All 24 of Maryland's school systems edged higher this year on a state test designed to force schools to meet stiff federal standards - the second year in a row of gains - but officials dissecting the results released yesterday said the performance of middle schoolers exposes a crack in an otherwise upward trend.
"We're pleased that every system has demonstrated improvement. ... The system established in Maryland is obviously working," said state schools Superintendent Nancy S. Grasmick. "We still have challenges, and we've identified some of those challenges. ... I do not want to imply it's good enough."
Despite the generally positive news, hundreds of schools could learn as early as next week whether they have been labeled as failing and face sanctions because they are not improving fast enough to meet the federal requirements. State number crunchers are working out the details.
Meanwhile, scores for special education students increased significantly - in some cases doubling achievement from two years ago, the inaugural year of the federally required Maryland School Assessment. Students from a variety of minority groups, including African-American and Hispanic students, also did better.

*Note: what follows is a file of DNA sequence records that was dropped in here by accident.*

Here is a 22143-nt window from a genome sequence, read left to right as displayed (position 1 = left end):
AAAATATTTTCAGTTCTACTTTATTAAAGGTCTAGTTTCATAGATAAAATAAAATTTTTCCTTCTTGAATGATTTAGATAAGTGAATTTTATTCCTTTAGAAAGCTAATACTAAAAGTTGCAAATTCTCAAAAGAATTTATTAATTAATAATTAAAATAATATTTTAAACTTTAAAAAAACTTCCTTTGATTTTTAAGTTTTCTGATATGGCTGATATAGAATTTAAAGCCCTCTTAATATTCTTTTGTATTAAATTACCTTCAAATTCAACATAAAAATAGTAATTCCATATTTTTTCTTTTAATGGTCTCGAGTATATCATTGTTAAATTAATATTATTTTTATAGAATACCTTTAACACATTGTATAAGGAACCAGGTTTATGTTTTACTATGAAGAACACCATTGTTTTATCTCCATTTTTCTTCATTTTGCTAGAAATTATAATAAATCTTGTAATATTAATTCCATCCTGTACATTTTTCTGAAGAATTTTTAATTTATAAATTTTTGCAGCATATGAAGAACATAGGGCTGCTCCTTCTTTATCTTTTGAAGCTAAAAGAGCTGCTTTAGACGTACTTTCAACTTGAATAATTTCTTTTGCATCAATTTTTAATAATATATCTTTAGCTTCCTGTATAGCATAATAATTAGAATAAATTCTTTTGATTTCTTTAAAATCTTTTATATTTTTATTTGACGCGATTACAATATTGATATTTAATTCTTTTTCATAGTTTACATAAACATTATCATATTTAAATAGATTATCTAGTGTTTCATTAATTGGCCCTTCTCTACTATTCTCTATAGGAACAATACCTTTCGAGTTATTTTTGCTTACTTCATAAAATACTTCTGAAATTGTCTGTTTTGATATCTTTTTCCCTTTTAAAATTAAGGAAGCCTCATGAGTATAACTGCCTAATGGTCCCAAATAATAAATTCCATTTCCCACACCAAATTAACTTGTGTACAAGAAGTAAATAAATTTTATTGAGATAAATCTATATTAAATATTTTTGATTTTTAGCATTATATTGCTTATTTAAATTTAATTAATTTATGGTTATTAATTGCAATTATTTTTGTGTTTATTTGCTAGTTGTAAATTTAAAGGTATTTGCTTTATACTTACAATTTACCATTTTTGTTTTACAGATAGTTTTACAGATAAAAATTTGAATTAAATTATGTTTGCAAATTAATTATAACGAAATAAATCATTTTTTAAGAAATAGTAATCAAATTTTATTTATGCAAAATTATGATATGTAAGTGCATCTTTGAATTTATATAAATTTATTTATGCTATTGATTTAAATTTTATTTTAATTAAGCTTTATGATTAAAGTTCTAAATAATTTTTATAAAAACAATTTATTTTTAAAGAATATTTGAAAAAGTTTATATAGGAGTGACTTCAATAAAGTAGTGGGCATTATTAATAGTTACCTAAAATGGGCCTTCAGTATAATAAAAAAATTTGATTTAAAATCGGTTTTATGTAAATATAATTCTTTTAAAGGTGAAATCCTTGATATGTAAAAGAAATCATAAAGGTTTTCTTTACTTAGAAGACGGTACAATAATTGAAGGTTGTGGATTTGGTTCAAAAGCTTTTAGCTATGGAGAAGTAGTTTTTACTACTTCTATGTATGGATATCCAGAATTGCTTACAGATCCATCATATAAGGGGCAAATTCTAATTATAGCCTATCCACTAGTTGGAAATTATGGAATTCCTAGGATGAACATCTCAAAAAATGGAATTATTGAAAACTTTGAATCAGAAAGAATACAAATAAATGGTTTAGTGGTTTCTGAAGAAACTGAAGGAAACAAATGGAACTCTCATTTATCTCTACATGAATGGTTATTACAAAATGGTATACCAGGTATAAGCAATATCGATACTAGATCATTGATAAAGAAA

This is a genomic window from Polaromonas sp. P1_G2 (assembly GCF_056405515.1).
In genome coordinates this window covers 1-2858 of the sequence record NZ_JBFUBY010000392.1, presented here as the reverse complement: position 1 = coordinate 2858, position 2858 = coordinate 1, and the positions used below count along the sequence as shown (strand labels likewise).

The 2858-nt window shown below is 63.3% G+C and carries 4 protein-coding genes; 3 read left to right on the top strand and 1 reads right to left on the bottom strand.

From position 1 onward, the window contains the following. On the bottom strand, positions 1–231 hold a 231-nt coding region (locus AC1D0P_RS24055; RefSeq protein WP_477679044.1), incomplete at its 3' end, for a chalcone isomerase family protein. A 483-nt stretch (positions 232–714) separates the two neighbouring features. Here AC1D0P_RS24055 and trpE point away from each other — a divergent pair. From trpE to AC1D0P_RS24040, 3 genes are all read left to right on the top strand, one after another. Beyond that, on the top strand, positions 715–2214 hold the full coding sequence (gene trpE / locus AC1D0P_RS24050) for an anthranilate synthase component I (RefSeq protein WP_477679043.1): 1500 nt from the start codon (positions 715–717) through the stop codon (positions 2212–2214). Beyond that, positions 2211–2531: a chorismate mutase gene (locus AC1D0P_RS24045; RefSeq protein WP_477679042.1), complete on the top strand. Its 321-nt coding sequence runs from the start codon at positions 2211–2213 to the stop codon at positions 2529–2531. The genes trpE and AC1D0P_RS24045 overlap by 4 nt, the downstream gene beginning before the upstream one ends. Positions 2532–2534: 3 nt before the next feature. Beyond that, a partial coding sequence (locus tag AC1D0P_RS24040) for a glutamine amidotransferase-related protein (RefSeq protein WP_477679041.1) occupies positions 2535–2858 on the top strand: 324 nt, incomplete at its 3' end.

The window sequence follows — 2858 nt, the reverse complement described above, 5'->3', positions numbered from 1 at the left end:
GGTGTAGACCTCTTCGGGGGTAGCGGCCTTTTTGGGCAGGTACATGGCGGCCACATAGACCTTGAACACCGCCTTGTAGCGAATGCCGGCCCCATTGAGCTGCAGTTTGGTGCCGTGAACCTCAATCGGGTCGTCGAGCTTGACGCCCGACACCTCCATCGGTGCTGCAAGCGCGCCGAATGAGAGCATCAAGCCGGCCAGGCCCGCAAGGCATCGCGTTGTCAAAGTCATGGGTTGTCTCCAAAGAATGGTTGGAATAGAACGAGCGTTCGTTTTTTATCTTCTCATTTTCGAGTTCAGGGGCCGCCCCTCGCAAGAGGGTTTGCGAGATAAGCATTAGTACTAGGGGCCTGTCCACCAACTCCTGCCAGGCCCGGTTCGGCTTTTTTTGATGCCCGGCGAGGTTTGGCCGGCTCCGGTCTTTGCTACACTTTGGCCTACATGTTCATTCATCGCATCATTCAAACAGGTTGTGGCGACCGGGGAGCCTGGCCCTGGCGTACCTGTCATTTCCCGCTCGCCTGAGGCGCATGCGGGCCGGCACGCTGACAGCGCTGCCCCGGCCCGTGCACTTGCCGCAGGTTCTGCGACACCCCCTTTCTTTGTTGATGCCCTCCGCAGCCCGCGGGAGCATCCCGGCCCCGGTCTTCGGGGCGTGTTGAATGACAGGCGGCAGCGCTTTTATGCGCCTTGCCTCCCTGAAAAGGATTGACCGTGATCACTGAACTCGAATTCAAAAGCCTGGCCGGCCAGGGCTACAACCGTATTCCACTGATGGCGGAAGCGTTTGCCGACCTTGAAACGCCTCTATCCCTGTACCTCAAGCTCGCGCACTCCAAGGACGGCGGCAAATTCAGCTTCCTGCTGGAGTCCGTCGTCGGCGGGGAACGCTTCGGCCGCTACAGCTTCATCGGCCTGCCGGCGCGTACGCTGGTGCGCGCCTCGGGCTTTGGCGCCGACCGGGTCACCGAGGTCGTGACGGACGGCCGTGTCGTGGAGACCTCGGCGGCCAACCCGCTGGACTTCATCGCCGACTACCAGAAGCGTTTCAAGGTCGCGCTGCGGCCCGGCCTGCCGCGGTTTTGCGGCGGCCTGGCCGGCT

Those scores are important, because schools can be targeted as problems if just one sub-group fails. In many suburban districts, scores were brought down by just a small number of students who didn't reach the bar.
Grasmick called the middle school scores "uneven." Seventh-grade reading scores statewide, for example, were flat. A year ago, 67 percent of seventh-graders passed the test. This year, 67.2 percent did.
"We have an issue in the middle school," she said.
Familiar trouble spot
She speculated as to why these students haven't fared as well as students in lower grades. "We have often generalists [teaching], who don't have the content knowledge. That could be contributing. We have to look at the delivery of the curriculum and the daily work of the students," Grasmick said.